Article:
Can Businesses Claim the ERTC for Employees on Disability?
Did you know that small businesses can still apply for the Employee Retention Tax Credit (ERTC) by filing amended payroll tax returns for eligible quarters in 2020 and 2021?
If you haven’t claimed this tax credit, you could be missing out on up to $26,000 per employee. However, the tax benefit isn’t necessarily available for all of your employees. The rules regarding the ERTC are complex.
Here is information on tax credit eligibility related to employees on disability leave during the qualifying quarters.
Determining Eligibility for the ERTC
Also referred to as the Employee Retention Credit (ERC), the ERTC is available to businesses that experienced a significant decline in gross receipts in 2020 or 2021, or were subject to a full or partial suspension in operations due to the pandemic.
Eligibility is determined on a quarterly basis, and small businesses can receive a percentage of paid wages for each qualified employee based on meeting the ERTC employee guidelines. To date, the IRS has received 3.6 million business claims since the initiation of the program in March 2020.
On September 14, the IRS announced “an immediate moratorium through at least the end of the year on processing new claims for the pandemic-era relief program” as a result of increased fraud concerns.
IRS Commissioner Danny Werfel noted in the announcement, “The IRS is increasingly alarmed about honest small business owners being scammed by unscrupulous actors, and we could no longer tolerate growing evidence of questionable claims pouring in,” and urged that when it comes to claiming the credit, “businesses should seek out a trusted tax professional who actually understands the complex ERC rules.”
If you work with a tax professional on your Employee Retention Tax Credit application, you’ll have the knowledge and resources of a team who thoroughly understands the ERTC and tax code on your side and will be less likely to turn in an incorrect claim to the credit.
Does the ERTC Cover Employees on Disability Leave?
The short answer to whether an employer can receive ERC tax benefits for workers on disability leave is “not exactly.” The benefits for disability leave and the ERC fall are considered two different programs, though there may still be some form of relief for employers.
An employer can claim the FFCRA tax credit for employees who were on paid sick leave or COVID-related medical leave for the period between April 1, 2020, and March 31, 2021. FFCRA is short for Families First Coronavirus Response Act.
The FFCRA is a completely separate program from the ERTC and was designed to benefit employees affected by COVID-19 or who had to take care of family members who had contracted the virus. It provides credit for a portion of wages for sick and family leave.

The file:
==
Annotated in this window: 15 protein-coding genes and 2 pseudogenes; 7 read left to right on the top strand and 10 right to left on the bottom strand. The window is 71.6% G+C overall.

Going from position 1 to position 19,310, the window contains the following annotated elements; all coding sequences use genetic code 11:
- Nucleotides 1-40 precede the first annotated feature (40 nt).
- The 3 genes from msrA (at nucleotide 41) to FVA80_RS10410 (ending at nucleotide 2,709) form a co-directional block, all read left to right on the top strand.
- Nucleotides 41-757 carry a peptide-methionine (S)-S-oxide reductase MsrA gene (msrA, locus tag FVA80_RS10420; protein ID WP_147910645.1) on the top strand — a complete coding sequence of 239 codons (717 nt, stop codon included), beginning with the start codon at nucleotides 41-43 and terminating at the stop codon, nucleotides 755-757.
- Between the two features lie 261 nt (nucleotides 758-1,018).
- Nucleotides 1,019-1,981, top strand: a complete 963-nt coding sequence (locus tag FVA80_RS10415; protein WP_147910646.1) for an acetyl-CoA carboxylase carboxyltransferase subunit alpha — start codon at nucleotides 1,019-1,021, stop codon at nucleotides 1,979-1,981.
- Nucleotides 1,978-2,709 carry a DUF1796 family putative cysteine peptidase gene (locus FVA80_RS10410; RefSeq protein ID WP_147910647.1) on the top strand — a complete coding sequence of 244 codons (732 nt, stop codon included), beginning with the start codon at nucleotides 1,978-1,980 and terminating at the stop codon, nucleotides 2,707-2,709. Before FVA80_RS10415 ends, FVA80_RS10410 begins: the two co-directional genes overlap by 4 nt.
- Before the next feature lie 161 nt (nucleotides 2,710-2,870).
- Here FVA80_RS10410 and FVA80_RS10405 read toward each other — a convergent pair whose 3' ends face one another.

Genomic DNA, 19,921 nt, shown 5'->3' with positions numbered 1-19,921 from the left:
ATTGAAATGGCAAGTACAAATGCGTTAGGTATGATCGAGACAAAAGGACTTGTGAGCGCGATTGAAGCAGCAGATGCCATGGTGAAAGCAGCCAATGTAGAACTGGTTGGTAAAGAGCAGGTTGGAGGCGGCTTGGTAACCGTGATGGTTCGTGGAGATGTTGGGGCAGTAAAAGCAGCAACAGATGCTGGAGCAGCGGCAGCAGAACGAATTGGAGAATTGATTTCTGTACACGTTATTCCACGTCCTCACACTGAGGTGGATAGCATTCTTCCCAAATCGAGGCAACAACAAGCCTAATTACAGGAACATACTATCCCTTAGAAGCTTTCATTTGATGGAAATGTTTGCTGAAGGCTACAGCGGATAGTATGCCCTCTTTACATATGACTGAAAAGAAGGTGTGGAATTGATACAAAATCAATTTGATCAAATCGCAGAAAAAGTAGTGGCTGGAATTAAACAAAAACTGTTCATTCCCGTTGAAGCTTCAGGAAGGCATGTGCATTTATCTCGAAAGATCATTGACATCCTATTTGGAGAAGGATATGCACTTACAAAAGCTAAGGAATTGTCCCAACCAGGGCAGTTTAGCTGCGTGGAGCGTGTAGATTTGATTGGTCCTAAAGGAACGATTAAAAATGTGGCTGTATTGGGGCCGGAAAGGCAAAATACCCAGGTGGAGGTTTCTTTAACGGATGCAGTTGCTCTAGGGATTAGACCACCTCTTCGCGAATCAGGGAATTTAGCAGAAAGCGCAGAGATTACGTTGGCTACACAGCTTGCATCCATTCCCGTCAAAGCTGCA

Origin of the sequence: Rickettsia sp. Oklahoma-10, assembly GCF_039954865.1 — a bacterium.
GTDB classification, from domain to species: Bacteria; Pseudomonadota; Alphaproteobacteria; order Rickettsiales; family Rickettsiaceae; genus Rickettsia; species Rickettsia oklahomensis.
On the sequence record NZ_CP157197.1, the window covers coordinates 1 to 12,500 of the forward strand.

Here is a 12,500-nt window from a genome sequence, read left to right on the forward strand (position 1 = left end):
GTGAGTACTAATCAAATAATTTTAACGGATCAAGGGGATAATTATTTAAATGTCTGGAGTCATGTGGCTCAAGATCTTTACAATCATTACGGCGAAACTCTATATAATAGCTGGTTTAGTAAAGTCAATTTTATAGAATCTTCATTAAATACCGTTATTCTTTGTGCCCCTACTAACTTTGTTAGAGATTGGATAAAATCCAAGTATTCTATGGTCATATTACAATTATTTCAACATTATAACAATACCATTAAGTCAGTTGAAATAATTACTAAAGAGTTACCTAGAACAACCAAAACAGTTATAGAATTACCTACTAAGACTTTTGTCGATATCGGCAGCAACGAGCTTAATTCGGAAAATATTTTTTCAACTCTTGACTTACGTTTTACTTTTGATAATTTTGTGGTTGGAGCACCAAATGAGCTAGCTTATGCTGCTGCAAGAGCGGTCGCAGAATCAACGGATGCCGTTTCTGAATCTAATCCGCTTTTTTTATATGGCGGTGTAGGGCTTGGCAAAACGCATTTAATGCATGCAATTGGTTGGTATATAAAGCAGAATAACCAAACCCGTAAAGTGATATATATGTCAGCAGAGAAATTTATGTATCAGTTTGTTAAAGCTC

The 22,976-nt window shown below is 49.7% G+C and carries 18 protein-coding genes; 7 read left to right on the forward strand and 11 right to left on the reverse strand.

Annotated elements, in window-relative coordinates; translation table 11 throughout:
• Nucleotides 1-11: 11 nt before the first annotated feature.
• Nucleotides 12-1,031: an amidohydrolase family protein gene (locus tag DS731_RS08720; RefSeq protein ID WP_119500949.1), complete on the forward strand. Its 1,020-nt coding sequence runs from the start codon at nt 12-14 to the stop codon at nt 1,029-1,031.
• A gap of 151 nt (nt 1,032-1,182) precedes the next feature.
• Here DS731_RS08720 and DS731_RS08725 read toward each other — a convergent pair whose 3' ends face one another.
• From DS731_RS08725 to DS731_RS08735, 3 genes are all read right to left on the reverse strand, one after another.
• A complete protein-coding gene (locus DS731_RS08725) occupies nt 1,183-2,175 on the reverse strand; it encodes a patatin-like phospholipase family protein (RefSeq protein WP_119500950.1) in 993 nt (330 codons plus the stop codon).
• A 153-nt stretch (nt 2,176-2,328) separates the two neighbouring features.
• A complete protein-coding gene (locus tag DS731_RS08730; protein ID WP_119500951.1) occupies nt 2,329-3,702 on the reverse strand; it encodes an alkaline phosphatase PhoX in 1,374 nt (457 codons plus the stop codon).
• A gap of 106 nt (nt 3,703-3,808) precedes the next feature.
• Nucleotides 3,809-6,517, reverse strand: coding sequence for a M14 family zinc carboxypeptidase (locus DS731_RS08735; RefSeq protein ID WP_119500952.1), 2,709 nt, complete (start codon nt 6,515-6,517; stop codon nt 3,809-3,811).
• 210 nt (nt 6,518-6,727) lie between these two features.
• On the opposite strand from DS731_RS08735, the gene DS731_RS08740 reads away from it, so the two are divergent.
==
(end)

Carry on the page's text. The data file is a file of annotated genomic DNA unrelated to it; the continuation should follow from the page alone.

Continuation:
The ERTC (or ERC), on the other hand, is part of the CARES Act (Coronavirus Aid, Relief, and Economic Security), and it is meant to provide tax credits to businesses who elected to keep employees on payroll despite an adverse economic impact due to Covid.
Tax Credits for Disability Leave and the American Rescue Plan Act
In 2021, the American Rescue Plan Act (ARP) was passed to cover wages for sick and family leave. Like the FFCRA, the ARP also provides employers with a tax credit for wages paid as a result of sick leave or family leave. The ARP is a broader program than FFCRA and ERC, as it is aimed at not only helping businesses directly, but also providing stimulus payments and unemployment benefits at the individual level.
The Rule Against Double-Dipping
Companies that claim the ERTC cannot claim those same wages under paid family leave. This would be considered “double-dipping,” and it is not allowed by the IRS.
Tax Credits for Employees or Patrons With Disabilities
The IRS provides additional relief for employers who accommodate workers or patrons with disabilities outside of the other benefits available for those on disability leave. Eligibility is limited to businesses with less than $1 million in revenue or fewer than 31 employees. The compensation is a tax credit equivalent to the amount of expenditures incurred to make accommodations for disabilities.
Contact an Experienced Tax Attorney for Help Claiming ERTC Funds
The rules regarding ERTC are complex, and it’s easy for small businesses to fall out of compliance if they are unfamiliar with the ever-changing rules. For a free consultation or to discuss any other FAQ, please call Dayes Law Firm at 866-567-4510.